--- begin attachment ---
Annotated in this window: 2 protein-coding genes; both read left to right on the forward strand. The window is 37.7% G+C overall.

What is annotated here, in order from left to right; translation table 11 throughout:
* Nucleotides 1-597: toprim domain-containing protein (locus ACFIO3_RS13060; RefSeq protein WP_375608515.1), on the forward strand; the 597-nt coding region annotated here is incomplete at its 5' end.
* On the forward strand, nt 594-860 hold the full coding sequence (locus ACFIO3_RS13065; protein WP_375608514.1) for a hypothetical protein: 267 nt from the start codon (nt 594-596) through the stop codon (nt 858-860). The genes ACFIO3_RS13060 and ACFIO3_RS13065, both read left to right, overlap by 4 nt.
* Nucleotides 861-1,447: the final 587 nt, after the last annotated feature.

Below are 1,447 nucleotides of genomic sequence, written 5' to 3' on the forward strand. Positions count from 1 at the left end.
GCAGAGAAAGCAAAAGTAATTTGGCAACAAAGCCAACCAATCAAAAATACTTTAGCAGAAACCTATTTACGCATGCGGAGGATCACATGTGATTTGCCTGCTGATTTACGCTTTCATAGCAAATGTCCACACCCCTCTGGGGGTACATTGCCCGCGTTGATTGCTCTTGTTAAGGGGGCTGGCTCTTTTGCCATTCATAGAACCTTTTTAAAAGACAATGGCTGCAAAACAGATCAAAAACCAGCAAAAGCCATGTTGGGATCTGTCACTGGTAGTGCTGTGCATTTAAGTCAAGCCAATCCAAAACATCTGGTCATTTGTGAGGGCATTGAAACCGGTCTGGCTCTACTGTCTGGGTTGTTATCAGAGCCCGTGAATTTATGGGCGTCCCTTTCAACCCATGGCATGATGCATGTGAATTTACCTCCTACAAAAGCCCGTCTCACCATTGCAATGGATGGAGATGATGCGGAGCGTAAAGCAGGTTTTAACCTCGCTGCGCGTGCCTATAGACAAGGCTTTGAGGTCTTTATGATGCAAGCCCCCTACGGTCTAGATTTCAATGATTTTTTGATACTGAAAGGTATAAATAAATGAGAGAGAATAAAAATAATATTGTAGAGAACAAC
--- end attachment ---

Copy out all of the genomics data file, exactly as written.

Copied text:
Annotated in this window: 2 protein-coding genes; both read left to right on the forward strand. The window is 37.7% G+C overall.

What is annotated here, in order from left to right; translation table 11 throughout:
* Nucleotides 1-597: toprim domain-containing protein (locus ACFIO3_RS13060; RefSeq protein WP_375608515.1), on the forward strand; the 597-nt coding region annotated here is incomplete at its 5' end.
* On the forward strand, nt 594-860 hold the full coding sequence (locus ACFIO3_RS13065; protein WP_375608514.1) for a hypothetical protein: 267 nt from the start codon (nt 594-596) through the stop codon (nt 858-860). The genes ACFIO3_RS13060 and ACFIO3_RS13065, both read left to right, overlap by 4 nt.
* Nucleotides 861-1,447: the final 587 nt, after the last annotated feature.

Below are 1,447 nucleotides of genomic sequence, written 5' to 3' on the forward strand. Positions count from 1 at the left end.
GCAGAGAAAGCAAAAGTAATTTGGCAACAAAGCCAACCAATCAAAAATACTTTAGCAGAAACCTATTTACGCATGCGGAGGATCACATGTGATTTGCCTGCTGATTTACGCTTTCATAGCAAATGTCCACACCCCTCTGGGGGTACATTGCCCGCGTTGATTGCTCTTGTTAAGGGGGCTGGCTCTTTTGCCATTCATAGAACCTTTTTAAAAGACAATGGCTGCAAAACAGATCAAAAACCAGCAAAAGCCATGTTGGGATCTGTCACTGGTAGTGCTGTGCATTTAAGTCAAGCCAATCCAAAACATCTGGTCATTTGTGAGGGCATTGAAACCGGTCTGGCTCTACTGTCTGGGTTGTTATCAGAGCCCGTGAATTTATGGGCGTCCCTTTCAACCCATGGCATGATGCATGTGAATTTACCTCCTACAAAAGCCCGTCTCACCATTGCAATGGATGGAGATGATGCGGAGCGTAAAGCAGGTTTTAACCTCGCTGCGCGTGCCTATAGACAAGGCTTTGAGGTCTTTATGATGCAAGCCCCCTACGGTCTAGATTTCAATGATTTTTTGATACTGAAAGGTATAAATAAATGAGAGAGAATAAAAATAATATTGTAGAGAACAAC